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Geary County
2018 to 2020
Project Type:
Bridge Replacement

Project Case

Historic Ascher Road Bridge Design

The Kansas Historical Society preserves historically significant structures on the National Register of Historic Places in Kansas.

The Ascher Road bridge in Geary County was on this register, but the Geary County Public Works Department was looking to replace it due to deterioration. Engineers working on this project met an extra challenge of having to file paperwork to demolish a historical bridge while designing the bridge that would go in its place.

The Challenge

Replacing a nationally recognized bridge

The almost 100-year-old historic bridge was used frequently by the agricultural community in Geary County. Engineers needed to justify demolishing it for a new bridge, which required cooperation with the Kansas Historical Society. They also needed to conduct surveying, design and geotechnical services for the project, which required coordination with the Kansas Department of Transportation.

The Process

The Plan

Funding was acquired for the bridge replacement through the federal Off-System Bridge program, and KDOT provided permitting and oversight on the project. Surveyors completed a topographical survey of the existing bridge and project area. Geotechnical engineers also performed testing of the land at the site. With this survey, engineers prepared designs for the replacement.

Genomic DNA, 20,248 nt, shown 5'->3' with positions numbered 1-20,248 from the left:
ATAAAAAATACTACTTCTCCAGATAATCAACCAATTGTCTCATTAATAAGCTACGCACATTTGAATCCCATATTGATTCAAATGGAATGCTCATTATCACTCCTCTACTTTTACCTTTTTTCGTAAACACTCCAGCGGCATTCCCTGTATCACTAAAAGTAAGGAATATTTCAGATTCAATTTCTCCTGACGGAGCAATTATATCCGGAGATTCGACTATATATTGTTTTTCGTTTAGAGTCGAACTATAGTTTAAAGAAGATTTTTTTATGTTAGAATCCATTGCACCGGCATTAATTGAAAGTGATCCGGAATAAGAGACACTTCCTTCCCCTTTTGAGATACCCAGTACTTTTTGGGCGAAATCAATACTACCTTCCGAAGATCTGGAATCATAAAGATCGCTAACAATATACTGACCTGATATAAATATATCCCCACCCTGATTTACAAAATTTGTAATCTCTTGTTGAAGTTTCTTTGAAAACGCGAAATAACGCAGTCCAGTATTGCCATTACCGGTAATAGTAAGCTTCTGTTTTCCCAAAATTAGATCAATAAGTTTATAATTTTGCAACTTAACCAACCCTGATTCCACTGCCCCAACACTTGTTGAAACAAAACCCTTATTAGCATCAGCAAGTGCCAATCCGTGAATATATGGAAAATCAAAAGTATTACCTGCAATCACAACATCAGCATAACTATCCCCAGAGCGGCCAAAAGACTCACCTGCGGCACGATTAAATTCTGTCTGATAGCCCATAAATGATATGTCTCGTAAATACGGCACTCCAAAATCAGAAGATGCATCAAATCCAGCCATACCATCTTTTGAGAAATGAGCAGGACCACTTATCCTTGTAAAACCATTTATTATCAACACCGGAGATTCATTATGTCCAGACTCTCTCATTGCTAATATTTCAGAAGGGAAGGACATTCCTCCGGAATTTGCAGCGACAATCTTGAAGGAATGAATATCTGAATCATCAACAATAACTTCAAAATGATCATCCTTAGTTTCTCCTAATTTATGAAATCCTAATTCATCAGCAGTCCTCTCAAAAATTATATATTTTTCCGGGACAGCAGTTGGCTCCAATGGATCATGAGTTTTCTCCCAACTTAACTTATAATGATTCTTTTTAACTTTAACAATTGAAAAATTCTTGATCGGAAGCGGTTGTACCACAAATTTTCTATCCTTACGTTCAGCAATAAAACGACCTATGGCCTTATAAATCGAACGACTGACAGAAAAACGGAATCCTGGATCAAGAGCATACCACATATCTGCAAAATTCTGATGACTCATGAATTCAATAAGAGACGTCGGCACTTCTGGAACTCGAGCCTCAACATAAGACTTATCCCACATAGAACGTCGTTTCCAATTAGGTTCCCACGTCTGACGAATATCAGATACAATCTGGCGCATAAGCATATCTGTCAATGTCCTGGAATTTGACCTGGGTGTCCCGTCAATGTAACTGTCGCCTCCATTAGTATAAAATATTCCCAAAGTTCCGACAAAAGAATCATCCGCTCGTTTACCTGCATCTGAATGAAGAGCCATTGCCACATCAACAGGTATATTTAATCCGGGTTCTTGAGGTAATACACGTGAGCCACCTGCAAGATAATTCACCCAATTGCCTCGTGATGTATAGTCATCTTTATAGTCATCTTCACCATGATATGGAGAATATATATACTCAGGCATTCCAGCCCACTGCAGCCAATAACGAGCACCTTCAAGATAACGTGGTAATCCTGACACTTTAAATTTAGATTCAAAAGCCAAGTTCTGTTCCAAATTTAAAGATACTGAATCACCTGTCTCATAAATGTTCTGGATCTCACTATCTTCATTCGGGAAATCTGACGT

The Design

The nomination required engineers to design the new bridge on offset alignment so the road could be used while construction occurred, which is not common due to extra cost and time spent. The new bridge design is a single-span structure with  a U-type abutment. The bridge was designed about 50 feet north of the existing bridge, which then required the design to redirect the road to cross the new bridge.

The Application

While planning occurred, engineers had to justify demolishing the historic bridge. They then decided to nominate an identical rainbow arch bridge in Geary County to replace the Ascher Road bridge on the National Register of Historic Places. The process took over 50 hours, and the bridge was approved for design in 2019.


The Outcome

Design and nomination went unabridged

Despite challenges due to the lengthy nomination process for historical structures, civil design was completed and passed off to KDOT, where construction is expected to finish in 2021. A historic bridge is still recognized in Geary County, and a new bridge benefits agricultural workers. The historic nomination process was a learning experience, and we are happy everything worked out successfully.